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Memories of Shades of Liberty

Shades of Liberty was originally released by EMI Records in 1984 and has been re-released digitally for the first time by Warner Music.


Silent Running lead singer and principal songwriter Peter Gamble shares his memories of making and promoting ‘Shades of Liberty


“Like all bands first albums, Shades of Liberty was a mixture of our best songs written over the previous 3 or 4 years, and songs written specifically for the album.


Songs like ‘Home is where the Heart Is’ were written after Richard Collett came up with the bassline in his bedroom and I thought it was a good starting point for a song about my early cynicism of the music business; when you realise it is a business, and the occasional loneliness of London.


‘One in a Million Day’ was written by Tony, myself and Richard in Tony’s house. Tony just started playing the guitar riff and we were off. I think that was maybe in 1982. I wanted to write something positive about Northern Ireland in the darkness of The Troubles and so reflected on a sunny day spent on the North coast and the Glens of Antrim.


‘Shades of Liberty’ is probably one of the oldest songs on the album. People think it’s about the troubles but it was about my hatred of my Victorian-type grammar schools and their deliberate process of crushing any individual thought or artistic craving.


‘Crimson Days’ started off in a football changing room in Ormeau Park (there was literally nowhere to rehearse at that time). Ian Gault our drummer wrote the keyboard riff on a little synth and I thought it would work as a theme for a song about The Troubles which were in full flow. I tried to express my frustration and sadness at the situation but more specifically how I thought and still think integrated education was the way forward. People fear what they don’t know or understand.


‘Go For The Heart’ I wrote about the struggle of Silent Running to get anywhere; the frustration of being invisible.


‘That’s Life’ is about feeling lucky to be given the chance to follow my dream. I used to live beside an unemployment centre and watch people I knew going to sign on – life in the real world!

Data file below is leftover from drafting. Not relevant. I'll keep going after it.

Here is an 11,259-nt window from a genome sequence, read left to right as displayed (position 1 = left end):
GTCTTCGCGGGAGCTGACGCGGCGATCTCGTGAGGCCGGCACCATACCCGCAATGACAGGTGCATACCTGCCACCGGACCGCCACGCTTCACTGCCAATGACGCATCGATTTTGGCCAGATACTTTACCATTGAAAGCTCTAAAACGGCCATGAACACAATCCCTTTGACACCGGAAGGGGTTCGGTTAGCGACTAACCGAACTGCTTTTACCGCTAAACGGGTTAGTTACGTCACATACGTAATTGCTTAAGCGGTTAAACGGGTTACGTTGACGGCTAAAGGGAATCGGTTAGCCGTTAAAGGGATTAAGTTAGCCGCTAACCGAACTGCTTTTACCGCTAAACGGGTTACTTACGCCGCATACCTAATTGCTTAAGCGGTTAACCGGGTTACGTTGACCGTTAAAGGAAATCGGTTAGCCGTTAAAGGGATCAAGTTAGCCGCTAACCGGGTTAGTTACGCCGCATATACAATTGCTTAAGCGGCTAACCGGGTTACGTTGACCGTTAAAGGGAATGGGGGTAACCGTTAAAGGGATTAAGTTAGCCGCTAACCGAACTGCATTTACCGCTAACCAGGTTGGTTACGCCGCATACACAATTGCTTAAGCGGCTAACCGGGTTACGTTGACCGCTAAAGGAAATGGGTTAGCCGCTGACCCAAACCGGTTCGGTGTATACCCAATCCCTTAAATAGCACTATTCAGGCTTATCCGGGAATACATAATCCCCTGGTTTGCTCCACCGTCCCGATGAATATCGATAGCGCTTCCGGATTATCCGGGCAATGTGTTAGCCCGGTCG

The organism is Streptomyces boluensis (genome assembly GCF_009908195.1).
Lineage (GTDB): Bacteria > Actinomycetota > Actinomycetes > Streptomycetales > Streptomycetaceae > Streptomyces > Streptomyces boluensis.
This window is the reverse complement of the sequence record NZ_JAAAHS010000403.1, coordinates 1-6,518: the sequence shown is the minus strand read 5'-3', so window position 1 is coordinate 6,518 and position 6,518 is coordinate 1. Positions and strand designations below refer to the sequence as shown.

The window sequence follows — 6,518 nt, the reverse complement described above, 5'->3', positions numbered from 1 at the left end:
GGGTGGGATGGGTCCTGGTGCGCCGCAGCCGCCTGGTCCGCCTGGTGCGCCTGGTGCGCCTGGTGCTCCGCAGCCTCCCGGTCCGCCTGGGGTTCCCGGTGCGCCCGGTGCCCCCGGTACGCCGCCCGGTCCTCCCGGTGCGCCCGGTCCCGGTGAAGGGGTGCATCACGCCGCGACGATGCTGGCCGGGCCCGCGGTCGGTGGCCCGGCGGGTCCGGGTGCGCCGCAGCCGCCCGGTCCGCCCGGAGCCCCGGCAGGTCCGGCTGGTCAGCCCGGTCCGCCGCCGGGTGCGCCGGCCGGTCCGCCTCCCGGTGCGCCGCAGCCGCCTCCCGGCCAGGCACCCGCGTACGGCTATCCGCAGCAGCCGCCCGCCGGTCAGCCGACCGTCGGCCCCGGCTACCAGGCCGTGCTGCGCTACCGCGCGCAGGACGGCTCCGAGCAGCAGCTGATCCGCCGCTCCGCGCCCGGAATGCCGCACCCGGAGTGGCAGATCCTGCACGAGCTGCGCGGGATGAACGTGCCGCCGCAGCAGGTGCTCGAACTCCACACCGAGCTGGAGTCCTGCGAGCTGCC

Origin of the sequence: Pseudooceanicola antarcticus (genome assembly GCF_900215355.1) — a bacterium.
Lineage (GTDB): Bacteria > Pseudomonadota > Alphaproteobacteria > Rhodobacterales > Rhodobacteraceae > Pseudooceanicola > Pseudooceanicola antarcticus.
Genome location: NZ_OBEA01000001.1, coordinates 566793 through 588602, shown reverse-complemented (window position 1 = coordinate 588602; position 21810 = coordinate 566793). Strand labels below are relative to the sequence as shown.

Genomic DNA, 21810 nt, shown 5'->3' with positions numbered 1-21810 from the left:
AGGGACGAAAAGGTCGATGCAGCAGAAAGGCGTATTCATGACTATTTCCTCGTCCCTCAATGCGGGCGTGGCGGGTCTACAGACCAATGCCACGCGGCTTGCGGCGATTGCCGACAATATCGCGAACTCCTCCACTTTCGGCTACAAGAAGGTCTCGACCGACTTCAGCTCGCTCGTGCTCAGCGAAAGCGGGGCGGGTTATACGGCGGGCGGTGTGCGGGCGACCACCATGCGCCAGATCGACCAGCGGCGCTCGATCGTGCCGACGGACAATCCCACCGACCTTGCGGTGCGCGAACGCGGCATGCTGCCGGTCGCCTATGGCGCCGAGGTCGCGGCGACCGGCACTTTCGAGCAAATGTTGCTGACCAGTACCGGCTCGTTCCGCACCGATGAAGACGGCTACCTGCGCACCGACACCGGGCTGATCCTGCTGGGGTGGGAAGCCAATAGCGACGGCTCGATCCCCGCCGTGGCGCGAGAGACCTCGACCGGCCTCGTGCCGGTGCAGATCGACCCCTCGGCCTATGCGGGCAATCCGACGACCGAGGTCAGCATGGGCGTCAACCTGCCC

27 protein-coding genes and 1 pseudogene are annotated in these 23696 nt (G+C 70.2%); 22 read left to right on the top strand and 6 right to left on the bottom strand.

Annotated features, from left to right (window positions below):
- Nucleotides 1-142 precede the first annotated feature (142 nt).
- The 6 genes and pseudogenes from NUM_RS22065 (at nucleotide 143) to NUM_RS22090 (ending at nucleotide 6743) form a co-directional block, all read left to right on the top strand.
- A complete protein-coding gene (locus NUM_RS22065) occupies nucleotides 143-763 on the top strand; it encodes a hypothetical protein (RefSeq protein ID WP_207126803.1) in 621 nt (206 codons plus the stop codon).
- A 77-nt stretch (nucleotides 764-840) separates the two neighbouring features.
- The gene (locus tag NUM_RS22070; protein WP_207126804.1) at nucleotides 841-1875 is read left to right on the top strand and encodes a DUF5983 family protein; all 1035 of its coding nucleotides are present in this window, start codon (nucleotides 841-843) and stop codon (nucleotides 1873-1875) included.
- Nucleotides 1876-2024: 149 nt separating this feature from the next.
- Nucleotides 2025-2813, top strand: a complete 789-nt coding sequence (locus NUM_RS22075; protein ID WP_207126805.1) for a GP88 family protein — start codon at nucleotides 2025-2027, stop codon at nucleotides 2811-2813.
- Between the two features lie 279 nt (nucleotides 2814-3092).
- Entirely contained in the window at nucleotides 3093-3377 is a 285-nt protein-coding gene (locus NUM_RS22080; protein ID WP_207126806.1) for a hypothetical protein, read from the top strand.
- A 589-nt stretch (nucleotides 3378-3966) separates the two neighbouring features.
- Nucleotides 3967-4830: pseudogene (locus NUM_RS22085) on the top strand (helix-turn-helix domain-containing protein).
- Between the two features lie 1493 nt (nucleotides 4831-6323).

We got signed by EMI in Nov 1982 and spent 1983 writing, touring on our own and with Robert Palmer – our first professional tour. We also relocated to London and once we had the time and support to focus on the music and professional rehearsal facilities, the songs came easier. ‘Emotional Warfare’ and ‘Sticks and Stones’ emerged from band jams and I just sang over top. Alex White had joined on keyboards and he added a whole new musical dimension to the band.


‘Young Hearts’ was an old song I had written called ‘Days of Hope and Glory’ which we played around with and had several versions before settling on the version we recorded for SOL.


Towards the end of 1983 we felt we had enough material written to plan the recording of Shades of Liberty. EMI acquired the services of Pete Walsh as producer and Richard Branson’s Manor studios were booked for a couple of weeks to record the drums. They had a great stone room and it a wonderful experience. Once the drums were recorded, we relocated to Abbey Road studios which was just down the road from where we lived at the time. Unfortunately for technical reasons beyond my understanding it didn’t work out and we weren’t sure what to do next. Fortunately, someone suggested Windmill Lane in Dublin and so we headed across the Irish Sea. Windmill Lane was a great experience musically and socially and we all loved it. I seem to remember we headed out on tour with Simple Minds the next day after the recording was finished.


Critically the album was generally well-received and gave us the chance to tour and develop a fanbase who still follow us to this day, and we got to tour a lot of the world. We toured the UK and Ireland with Simple Minds including 8 nights at the Hammersmith Odeon and 4 or 5 at Barrowlands in Glasgow helping us develop a following. We also toured the UK extensively on our own and also represented BBC Radio One at a festival in Nuremberg and played in North America. We finished 1984 by touring all over Europe with Talk Talk during September, October and November . We still have Italian and German fans who saw us on that tour.


A fantastic experience for us all.”


Shades of Liberty is available now on Spotify, Amazon Music, Tidal, Apple Music, Deezer and most major streaming platforms.


Silent Running are currently working on their fourth studio album scheduled for release in early 2022 and have announced a gig at Voodoo, Belfast on April 29th, 2022 when they’ll be playing songs from ‘Shades of Liberty’ and their other albums ‘Walk on Fire’ and ‘Deep’, as well as a batch of new songs including recent single ‘Live Right Now


Tickets for the gig at Voodoo Belfast are available now and this will be followed by further gigs across the UK and Ireland in summer 2022.

Available now on Eventbrite

Album Artwork

Shades of Liberty cover

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